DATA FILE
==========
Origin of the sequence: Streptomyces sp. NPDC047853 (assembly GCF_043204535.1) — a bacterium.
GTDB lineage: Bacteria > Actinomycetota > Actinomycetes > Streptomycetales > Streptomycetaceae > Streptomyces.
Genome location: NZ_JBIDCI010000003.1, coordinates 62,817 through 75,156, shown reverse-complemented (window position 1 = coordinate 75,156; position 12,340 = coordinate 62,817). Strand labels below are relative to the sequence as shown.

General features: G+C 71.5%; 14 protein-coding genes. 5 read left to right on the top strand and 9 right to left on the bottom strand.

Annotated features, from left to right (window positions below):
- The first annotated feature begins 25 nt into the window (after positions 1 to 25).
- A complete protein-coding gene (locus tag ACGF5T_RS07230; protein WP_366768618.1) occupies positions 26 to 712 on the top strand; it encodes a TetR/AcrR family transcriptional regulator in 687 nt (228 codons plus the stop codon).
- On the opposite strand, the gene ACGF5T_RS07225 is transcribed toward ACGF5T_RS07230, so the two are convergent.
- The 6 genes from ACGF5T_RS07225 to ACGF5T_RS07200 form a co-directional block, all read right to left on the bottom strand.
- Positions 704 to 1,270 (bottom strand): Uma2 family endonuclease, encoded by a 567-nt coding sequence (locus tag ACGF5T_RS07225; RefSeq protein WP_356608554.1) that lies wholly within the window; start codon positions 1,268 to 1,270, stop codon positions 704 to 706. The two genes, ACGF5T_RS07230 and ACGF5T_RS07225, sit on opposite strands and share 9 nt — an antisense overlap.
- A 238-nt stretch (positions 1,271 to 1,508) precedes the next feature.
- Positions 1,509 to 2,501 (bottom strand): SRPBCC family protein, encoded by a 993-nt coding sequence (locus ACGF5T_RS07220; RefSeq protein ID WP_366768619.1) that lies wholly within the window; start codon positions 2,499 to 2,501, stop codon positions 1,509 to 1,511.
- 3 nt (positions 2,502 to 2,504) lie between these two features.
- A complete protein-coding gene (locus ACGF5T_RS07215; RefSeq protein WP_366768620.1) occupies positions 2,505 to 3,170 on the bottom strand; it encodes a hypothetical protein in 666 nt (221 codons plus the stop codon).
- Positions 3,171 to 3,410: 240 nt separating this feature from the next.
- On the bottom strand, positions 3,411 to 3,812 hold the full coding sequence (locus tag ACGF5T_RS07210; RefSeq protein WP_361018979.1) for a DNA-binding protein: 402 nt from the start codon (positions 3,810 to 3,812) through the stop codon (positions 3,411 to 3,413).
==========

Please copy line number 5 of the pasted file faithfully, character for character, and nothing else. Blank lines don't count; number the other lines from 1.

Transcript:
Annotated features, from left to right (window positions below):